There’s little doubt that increasing carbon dioxide (CO2) emissions through human industry contribute to the changing of the Earth’s climate. Excess CO2 is absorbed by our ocean’s, changing their chemical composition and driving more blustery ocean winds that force deeper areas of sea water, which are naturally more acidic, to mix with shallower layers. The net outcome is ocean acidification, which can affect resident sea creatures. In particular, levels of aragonite, a naturally ocurring form of calcium carbonate used by plankton, fish and shellfish to build their skeletons and shells, drop severely in acidic sea water, making it difficult for organic calcification to proceed.
One species that incorporates aragonite into its shell is the sea butterfly, Limacina helicina antarctica, seen on the right. This creature lives in the Antarctic Ocean, has a lifespan of around 2 years and grows to be around 1 cm in diameter. As part of the British Antarctic Survey, researcher’s analysed how the sea butterfly was affected by ocean acidification in a test area located in the Scotia Sea. Specimens plucked from particular geographical quadrants where ocean winds caused more deep water upwelling and greater acidification exhibited substantial shell damage and dissolution (see image left; the top is a shell from a section with normal acidity levels, while the bottom is a shell from an acidic section). Furthermore, shells only had to bathe in such water for eight days to show significant signs of dissolution. While this doesn’t necessarily kill the little beasties, it does mean they are more vulnerable to attacks by hungry predator’s, and are more susceptible to infections, since they are in a weakened state.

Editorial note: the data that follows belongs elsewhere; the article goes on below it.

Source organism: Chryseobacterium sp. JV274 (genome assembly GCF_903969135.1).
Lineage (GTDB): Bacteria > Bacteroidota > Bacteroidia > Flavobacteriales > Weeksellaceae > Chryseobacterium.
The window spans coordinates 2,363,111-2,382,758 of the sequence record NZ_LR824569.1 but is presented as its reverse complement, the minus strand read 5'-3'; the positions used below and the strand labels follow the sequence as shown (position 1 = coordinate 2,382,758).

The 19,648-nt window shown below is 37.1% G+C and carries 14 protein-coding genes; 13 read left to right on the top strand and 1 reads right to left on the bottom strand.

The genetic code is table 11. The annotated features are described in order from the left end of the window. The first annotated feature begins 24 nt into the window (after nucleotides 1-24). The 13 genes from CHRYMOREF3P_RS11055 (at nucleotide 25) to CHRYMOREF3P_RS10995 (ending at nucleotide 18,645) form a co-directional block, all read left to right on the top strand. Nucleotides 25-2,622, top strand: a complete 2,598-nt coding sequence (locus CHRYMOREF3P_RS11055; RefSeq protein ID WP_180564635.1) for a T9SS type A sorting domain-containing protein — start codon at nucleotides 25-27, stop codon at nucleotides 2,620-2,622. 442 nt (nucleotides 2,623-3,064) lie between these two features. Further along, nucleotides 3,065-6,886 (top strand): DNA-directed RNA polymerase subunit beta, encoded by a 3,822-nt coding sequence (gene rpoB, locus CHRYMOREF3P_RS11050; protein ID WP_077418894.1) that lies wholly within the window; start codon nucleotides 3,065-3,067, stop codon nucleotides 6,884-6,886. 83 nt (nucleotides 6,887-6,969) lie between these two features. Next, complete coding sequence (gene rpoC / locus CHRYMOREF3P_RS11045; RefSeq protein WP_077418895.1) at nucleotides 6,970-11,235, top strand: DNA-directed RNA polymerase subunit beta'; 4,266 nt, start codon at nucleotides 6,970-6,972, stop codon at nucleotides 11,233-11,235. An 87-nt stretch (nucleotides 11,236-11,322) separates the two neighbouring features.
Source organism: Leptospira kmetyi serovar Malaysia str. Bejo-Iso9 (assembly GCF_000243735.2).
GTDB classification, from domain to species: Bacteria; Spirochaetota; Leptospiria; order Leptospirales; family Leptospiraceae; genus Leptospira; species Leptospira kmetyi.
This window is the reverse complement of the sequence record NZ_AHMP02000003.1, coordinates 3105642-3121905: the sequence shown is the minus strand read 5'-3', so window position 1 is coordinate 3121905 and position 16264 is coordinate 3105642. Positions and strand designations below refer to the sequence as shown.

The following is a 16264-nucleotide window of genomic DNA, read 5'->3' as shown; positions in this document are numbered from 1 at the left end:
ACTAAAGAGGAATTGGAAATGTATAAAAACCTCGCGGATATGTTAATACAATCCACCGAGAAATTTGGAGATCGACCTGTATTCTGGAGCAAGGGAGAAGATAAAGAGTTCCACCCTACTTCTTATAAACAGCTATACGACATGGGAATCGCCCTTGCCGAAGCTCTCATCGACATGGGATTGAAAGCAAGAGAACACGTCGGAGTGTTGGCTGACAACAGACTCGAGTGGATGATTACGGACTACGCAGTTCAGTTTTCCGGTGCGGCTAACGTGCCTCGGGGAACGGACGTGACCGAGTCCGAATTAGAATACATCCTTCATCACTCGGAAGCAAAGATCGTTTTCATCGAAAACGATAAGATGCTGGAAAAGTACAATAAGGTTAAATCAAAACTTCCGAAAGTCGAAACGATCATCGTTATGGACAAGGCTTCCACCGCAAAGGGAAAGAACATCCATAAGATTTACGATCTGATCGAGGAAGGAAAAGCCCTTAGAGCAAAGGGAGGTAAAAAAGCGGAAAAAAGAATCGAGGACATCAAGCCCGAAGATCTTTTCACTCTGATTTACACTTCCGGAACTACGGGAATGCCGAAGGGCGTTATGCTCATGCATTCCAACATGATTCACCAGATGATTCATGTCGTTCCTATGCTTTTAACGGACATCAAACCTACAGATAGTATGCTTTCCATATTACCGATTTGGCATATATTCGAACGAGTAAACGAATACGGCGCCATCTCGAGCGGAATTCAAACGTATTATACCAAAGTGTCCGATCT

Thus, as the acidic areas of the ocean continue to expand, populations of aragonite-shelled organisms will likely diminish and further affect global climate flux.
Bednaršek, N., Tarling, G., Bakker, D., Fielding, S., Jones, E., Venables, H., Ward, P., Kuzirian, A., Lézé, B., Feely, R., & Murphy, E. (2012). Extensive dissolution of live pteropods in the Southern Ocean Nature Geoscience, 5 (12), 881-885 DOI: 10.1038/ngeo1635